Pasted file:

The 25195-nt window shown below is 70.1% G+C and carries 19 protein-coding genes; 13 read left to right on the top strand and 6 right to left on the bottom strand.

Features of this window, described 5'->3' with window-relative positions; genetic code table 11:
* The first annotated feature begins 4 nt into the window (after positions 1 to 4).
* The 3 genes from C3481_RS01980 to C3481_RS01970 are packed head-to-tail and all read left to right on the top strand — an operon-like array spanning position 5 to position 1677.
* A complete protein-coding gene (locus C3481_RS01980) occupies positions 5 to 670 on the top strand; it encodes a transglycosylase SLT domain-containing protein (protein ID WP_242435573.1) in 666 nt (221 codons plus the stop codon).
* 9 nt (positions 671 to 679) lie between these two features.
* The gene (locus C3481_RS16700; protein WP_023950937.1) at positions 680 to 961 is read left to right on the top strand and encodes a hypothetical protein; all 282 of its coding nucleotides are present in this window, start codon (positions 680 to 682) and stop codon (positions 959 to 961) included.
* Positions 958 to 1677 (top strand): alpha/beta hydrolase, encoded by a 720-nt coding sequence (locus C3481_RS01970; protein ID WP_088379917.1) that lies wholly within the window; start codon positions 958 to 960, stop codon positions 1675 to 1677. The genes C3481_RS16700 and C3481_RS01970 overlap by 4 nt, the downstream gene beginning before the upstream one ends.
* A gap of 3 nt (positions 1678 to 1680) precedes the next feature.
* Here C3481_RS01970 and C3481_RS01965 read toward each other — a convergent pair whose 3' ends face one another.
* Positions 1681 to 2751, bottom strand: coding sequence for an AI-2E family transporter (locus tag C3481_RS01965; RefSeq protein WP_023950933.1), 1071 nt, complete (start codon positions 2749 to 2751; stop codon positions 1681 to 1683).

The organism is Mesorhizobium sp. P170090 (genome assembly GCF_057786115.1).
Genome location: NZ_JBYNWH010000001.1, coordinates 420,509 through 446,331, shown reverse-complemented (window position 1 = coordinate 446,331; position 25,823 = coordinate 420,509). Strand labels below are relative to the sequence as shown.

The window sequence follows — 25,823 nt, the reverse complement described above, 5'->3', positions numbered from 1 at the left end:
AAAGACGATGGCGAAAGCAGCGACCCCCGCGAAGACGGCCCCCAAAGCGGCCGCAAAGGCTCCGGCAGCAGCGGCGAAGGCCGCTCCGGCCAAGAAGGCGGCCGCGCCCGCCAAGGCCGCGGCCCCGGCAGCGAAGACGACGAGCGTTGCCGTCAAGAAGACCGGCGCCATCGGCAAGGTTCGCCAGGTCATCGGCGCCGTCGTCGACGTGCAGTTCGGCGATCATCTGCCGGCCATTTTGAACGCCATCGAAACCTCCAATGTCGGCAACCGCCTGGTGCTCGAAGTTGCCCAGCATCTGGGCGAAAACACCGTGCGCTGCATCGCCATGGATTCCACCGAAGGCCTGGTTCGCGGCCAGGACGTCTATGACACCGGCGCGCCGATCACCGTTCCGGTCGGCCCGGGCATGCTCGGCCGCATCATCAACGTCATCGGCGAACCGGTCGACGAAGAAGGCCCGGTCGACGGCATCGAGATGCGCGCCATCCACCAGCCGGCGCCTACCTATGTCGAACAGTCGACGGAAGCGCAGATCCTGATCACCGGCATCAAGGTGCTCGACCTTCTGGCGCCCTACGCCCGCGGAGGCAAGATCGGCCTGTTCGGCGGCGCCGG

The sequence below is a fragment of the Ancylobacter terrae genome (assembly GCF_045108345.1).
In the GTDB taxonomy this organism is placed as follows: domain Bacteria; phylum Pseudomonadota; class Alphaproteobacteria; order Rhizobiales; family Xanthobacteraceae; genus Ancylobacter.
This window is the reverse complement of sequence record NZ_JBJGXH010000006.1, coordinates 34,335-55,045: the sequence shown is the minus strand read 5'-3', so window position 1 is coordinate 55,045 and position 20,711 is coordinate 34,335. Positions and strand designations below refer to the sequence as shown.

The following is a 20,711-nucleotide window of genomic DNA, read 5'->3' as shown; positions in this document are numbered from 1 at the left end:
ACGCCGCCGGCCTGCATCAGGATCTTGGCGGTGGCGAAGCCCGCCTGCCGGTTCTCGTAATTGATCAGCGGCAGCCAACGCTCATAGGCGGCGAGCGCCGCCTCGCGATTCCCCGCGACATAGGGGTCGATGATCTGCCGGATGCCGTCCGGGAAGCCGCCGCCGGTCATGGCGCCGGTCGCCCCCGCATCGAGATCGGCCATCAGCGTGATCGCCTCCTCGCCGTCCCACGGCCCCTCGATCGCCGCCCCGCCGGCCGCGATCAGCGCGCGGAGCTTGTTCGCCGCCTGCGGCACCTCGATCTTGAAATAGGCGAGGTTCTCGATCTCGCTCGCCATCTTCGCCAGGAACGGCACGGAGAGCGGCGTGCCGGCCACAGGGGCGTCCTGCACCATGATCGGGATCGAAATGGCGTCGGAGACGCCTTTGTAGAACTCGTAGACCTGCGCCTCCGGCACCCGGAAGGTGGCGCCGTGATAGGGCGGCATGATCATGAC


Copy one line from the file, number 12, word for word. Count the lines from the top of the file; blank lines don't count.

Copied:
The organism is Mesorhizobium sp. P170090 (genome assembly GCF_057786115.1).